two sides to every story


A female teaching colleague has been diagnosed with cancer. As support, it was suggested that meals that could be frozen be gifted; or money to allow a cleaner to come in, once or twice, to help with the home, be donated.

We Flamingo Dancers, have been touched by more than one medical emergency over the years, and I lived through cervical cancer, as well as an eye tumour, so I guess I experienced instant empathy. I donated money towards a cleaner.

What surprised me was Minerva’s attitude. ” She earns big money, why should I give her anything!” Yes, she does earn a higher pay scale as an experienced senior teacher, and she may have income protection, but as I know, to suddenly go from a double income to a single income family can be devastating, plus medical costs are another burden.

As to the cleaner,  there is a husband and maybe the children are old enough to help out, but she needs emotional support and so do they. They are on a very exhausting journey with an unknown end; a little help, and it is “little”, is the least we can do. It is about all we can do, after all.

I think what shocked me most, is that it is an attitude that I would never have expected form Minerva, my erstwhile assistant, whom I would have tagged as “generous”, until now. Possibly, Minerva has more of an “us and them” attitude than I realised. To make a meal would cost less than $10, after all. People can be surprising, and always are when least expected!

To me, you give out to the world what you can and you often receive back. We are on a very tight budget as we are only a single income family these days, but I thought the $20 I gave; which let’s be honest will pay for about one hour of cleaning, was a tiny way of saying “we care” and more of a gift for me, than for our ill colleague.

I don’t believe in workplace gifts for birthdays or farewells. Have a morning tea, wish them well, but no crap clutter gifted please! Health issues are another matter.

Meals were donated to the family who lost their son to suicide and we received a very heartfelt letter of thanks from the Dad. In his words they were “blown away” by the caring, and the knowledge that we were there to support them, and their grieving sons for the long term.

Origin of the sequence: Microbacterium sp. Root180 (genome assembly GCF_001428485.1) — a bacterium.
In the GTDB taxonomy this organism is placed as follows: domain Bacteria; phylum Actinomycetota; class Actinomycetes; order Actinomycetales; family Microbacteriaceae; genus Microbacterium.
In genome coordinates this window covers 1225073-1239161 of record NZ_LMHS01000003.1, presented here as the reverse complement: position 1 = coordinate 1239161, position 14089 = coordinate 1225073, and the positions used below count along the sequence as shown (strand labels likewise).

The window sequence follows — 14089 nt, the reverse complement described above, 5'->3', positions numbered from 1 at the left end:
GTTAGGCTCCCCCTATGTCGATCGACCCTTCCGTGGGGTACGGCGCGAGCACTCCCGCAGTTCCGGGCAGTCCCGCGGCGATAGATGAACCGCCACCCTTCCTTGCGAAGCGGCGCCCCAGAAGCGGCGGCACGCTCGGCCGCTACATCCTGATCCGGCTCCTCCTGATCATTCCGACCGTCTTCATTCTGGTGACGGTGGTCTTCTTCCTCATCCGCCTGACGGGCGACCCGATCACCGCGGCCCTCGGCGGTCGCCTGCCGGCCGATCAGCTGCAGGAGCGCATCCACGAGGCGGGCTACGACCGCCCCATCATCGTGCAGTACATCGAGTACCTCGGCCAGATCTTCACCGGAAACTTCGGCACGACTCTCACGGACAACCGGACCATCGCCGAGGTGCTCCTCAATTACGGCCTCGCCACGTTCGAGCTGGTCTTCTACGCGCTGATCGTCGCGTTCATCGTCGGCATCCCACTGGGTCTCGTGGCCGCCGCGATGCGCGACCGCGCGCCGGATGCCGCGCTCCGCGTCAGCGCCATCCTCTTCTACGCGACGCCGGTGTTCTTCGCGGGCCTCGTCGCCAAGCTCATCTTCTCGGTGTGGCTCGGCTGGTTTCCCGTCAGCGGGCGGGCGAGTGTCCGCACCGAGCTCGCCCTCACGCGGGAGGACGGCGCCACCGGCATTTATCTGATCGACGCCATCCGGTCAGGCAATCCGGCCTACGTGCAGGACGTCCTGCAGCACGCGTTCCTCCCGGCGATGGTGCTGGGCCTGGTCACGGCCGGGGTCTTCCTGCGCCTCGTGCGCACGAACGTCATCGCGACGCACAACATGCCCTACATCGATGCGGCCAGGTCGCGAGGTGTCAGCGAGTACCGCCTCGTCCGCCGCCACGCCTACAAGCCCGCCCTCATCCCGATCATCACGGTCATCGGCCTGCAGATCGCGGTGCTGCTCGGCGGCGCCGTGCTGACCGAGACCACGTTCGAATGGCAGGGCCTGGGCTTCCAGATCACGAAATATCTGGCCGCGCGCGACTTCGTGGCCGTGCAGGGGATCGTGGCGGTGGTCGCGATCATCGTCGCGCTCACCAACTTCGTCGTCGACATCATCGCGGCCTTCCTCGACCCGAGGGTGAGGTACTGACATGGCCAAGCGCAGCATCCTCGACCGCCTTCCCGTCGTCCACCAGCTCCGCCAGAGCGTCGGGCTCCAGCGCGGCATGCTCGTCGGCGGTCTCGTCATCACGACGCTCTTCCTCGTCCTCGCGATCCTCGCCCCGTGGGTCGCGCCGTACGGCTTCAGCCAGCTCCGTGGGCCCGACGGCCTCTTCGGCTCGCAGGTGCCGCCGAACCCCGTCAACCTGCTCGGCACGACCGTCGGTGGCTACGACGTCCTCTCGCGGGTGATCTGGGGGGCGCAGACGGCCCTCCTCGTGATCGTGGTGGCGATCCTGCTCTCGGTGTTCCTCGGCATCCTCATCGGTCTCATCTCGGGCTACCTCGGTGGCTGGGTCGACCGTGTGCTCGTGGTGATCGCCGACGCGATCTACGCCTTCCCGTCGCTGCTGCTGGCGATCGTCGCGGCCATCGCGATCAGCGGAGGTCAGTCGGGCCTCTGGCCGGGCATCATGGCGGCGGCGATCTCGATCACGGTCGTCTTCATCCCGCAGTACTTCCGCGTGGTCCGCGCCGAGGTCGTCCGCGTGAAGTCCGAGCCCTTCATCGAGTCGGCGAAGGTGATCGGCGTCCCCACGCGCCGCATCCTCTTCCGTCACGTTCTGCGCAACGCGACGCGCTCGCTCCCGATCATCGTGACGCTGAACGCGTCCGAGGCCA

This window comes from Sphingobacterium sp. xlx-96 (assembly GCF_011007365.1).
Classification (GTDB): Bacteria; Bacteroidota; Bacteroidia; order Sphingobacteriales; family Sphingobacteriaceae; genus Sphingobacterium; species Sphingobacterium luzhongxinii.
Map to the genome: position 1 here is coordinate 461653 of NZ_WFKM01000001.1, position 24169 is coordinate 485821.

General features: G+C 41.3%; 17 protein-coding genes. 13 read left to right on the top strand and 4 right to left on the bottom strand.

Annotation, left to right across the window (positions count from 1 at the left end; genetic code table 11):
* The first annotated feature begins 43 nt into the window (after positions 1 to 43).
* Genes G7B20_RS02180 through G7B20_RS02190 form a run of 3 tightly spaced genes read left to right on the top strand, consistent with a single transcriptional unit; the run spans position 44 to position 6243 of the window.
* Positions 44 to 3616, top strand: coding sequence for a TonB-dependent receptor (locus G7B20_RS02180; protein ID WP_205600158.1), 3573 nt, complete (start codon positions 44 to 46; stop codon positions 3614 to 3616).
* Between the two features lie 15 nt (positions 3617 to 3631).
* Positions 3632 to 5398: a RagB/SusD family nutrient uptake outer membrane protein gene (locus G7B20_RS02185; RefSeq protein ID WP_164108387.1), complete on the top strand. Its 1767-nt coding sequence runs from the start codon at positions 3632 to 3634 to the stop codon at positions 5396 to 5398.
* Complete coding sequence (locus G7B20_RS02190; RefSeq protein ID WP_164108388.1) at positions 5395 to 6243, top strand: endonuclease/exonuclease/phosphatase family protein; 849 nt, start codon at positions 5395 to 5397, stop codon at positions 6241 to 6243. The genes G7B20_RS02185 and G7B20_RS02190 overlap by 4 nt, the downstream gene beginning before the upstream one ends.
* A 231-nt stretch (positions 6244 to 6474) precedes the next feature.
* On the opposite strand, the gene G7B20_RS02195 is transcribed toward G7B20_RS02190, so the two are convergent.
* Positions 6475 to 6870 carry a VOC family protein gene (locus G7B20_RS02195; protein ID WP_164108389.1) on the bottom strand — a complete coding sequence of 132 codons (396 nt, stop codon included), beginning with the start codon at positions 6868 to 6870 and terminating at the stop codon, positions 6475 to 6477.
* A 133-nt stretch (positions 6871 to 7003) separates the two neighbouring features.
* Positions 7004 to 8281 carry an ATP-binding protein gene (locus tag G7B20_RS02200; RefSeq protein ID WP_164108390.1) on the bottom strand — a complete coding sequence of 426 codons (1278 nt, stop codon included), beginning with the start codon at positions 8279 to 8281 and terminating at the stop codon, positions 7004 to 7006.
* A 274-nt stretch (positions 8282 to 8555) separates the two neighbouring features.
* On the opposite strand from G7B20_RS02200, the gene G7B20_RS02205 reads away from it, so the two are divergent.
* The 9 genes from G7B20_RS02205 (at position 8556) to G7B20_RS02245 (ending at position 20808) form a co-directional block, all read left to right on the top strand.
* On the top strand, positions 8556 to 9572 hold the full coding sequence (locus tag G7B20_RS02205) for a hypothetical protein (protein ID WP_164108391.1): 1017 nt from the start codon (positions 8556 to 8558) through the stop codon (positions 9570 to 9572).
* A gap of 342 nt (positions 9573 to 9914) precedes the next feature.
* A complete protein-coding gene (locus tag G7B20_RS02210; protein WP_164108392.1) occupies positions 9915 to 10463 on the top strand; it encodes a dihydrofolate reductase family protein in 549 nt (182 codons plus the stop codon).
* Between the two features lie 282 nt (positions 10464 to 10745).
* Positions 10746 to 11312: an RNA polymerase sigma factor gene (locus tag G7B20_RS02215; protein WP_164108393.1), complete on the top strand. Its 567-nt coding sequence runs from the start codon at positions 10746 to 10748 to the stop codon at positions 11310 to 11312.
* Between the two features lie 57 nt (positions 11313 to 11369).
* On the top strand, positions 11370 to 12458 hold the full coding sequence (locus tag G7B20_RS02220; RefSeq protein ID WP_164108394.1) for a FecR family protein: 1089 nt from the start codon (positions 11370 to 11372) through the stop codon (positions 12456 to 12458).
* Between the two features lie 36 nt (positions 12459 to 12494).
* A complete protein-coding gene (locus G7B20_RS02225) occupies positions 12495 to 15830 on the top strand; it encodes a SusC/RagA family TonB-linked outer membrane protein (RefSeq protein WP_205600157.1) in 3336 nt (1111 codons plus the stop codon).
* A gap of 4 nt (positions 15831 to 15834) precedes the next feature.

Small things can mean a lot, and I repeat, often more of a gift for the giver than the receiver. I am sorry that Minerva hasn’t realised that, yet.

Abandon hope all ye who enter here

Yet another interview, for a position where there is an incumbent already in the role. This time she has been doing the job for the entire year, and has applied for the job, of course.

Cruel and inhumane treatment, offering people interviews for a position that it is highly unlikely that they will be given equity. I could say more, but I am too much of a lady… I mean goddess. Goddess, damn you!

Today, I was told of a study that has shown that Norway, followed by Australia, are the most socially democratic countries in the world. America came in twentieth place.

The explanation for this appears to be that Norway and Australia have a deep and long standing belief across their societies of equal opportunity and that everyone deserves a fair go. In Australia, this is no doubt due to the enduring myth of mateship and that we view ourselves, rightly or wrongly, as a classless society.

I was not surprised that America rated so far down the scale, as it is obvious that there is no core belief in that everyone deserves a fair go, as the concept of equity does not appear to be a significant part of any public debate and that there are no real institutional arrangements to promote equity and equality, as is a part of Australia’s social democracy.

A search for a definition of ‘equity’ online, accessible to every free society, brought forth a line of economic definitions. It was a difficult task to find a social or cultural definition of the word ‘equity’ and that seems a sad indictment in our modern societies.

Additionally, this was interesting in the light of the recent public debates I have seen taking place in America attacking unions. I have to confess that I am a union member, and have been more than thankful to them working on my behalf, in the past. Unions safeguard rights. Unions mean that workers are no longer locked inside factories, to burn alive when fires start. Unions mean that we get annual leave. Unions mean that we have safe working environments. Unions safeguard our rights when we suffer work injuries. And yes, unions ensure we receive a fair days pay for a fair days work.

Once again, I have to offer gratitude that I was born into Australian society. It is not a utopia by any means, but compared to many other societies, it is. I can understand why people risk their lives for weeks at sea on leaky boats, to reach Australian shores. I am thankful that my German ancestors did the very same thing in the nineteenth century. I do not know if I would have the same courage, though if war or famine threatened my family, no doubt my lack of choice and desire for survival would shape my decision, if I was given the opportunity, legal or not.

Freedom from discrimination, freedom from the holders of abusive power, equity, social justice, and equal opportunities for all, including those with physical, mental or social disabilities have been hard won, and when a society does not honour and value unity and a sense of compassion for victims of injustice and inequality, but hand them to the owners of the means of production it is a time to stop, and think. Think about what it means to walk in those shoes, the shoes of those denied equity and social justice. It is just a step to the right.


Update from Snowy : Australia pips Norway .